Keys are used to protect specific data. Therefore, the security of the data depends on the security of its keys. You can regularly rotate keys between key versions to improve key security and implement security policies and best practices for data protection.

Achieve security goals

You can regularly rotate keys to achieve the following goals:
  • Reduce the amount of data encrypted based on each key

    The security of a key is inversely proportional to the amount of data encrypted based on the key. This amount is usually defined by the total bytes of data or the total number of messages that are encrypted based on the same key. For example, National Institute of Standards and Technology (NIST) defines the secure lifecycle of a key in Galois/Counter Mode (GCM) as the total number of messages encrypted based on the key. Regular key rotation allows each key to remain secure and minimizes vulnerability to cryptanalytic attacks.

  • Respond in advance to security events

    In the early days of system design, key rotation was introduced as a routine operations and maintenance (O&M) method. This provides the system with a method to handle security events when they occur, and complies with the fail early, fail often principle of software engineering. If key rotation is not executed in the system until an emergency event has already occurred, the probability of system failure increases exponentially.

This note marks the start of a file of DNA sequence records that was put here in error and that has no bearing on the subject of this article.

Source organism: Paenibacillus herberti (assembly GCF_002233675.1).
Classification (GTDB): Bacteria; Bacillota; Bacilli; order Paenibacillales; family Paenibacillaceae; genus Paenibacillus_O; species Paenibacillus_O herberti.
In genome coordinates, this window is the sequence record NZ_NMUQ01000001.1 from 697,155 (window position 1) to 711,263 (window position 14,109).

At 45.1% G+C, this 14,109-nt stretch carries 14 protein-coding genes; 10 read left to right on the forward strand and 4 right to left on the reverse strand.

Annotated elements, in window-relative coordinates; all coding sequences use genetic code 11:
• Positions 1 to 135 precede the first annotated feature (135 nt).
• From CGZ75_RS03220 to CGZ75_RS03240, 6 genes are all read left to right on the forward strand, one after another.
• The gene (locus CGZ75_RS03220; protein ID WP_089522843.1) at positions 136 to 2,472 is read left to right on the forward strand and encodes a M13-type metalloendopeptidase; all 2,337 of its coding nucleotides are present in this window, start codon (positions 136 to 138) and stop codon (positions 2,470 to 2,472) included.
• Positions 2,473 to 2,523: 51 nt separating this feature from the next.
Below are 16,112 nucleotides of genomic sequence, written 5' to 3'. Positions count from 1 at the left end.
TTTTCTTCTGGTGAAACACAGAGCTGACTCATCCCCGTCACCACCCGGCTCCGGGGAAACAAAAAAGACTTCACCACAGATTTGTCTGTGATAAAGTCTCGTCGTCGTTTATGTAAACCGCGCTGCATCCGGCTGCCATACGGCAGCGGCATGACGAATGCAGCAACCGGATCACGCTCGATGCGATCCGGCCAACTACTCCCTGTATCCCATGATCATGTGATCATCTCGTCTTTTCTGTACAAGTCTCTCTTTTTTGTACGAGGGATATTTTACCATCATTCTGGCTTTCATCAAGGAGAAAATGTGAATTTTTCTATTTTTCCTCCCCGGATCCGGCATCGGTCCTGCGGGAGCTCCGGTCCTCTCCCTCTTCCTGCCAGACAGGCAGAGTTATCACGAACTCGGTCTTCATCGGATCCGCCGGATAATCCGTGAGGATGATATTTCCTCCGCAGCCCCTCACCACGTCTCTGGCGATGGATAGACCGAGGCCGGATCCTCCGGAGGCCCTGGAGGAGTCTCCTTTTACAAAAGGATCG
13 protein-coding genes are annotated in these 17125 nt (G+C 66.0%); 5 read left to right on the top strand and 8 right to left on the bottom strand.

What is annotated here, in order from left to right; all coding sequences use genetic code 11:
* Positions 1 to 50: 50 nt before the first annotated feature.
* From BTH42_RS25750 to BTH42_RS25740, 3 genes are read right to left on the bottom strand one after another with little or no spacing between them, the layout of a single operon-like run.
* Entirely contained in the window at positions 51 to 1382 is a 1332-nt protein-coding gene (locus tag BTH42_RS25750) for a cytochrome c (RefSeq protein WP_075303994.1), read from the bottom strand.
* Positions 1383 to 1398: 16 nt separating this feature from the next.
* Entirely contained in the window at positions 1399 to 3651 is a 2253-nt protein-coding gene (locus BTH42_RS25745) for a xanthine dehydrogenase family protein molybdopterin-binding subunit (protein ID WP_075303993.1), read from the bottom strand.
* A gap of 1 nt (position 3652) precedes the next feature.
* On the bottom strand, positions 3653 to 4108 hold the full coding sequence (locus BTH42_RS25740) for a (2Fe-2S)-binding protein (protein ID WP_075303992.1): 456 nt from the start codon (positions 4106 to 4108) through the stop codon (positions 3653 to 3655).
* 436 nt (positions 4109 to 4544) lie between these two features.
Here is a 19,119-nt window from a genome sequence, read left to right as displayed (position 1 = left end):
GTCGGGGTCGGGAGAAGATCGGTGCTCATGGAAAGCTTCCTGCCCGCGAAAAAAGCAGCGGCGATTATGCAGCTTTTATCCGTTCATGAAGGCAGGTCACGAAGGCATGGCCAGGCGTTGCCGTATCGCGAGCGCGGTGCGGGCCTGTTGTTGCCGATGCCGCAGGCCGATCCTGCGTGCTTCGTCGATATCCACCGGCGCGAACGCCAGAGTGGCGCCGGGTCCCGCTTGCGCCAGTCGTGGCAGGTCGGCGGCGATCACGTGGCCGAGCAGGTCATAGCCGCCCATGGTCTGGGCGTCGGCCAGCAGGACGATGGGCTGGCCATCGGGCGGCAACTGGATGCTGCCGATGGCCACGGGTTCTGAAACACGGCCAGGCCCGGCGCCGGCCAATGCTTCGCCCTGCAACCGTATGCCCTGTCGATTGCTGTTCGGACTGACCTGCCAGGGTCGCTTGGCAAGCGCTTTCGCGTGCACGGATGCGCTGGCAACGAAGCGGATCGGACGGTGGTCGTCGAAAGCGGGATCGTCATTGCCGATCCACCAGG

• Provide logical isolation of data

    Data encrypted before a key rotation is isolated from data encrypted after the key rotation. The impact of key-related security events can be identified and preventive measures can be taken.

  • Reduce the window of time to crack keys

    Regular rotation of encryption keys ensures that you can control and reduce the window of time during which the key and its encrypted data are vulnerable to being cracked. The interval between rotation tasks during which attackers are able to crack the key is limited. This practice greatly increases the security of your data against cryptanalytic attacks.

Meet the requirements of regulatory compliance

Regular key rotation facilitates compliance with various regulations, which include but are not limited to the following regulations:
  • Payment Card Industry Data Security Standard (PCI DSS)
  • Cryptography-related industrial standards issued by State Cryptography Administration, such as GM/T 0051-2016
  • Cryptography-related standards issued by NIST, such as NIST Publication 800-38D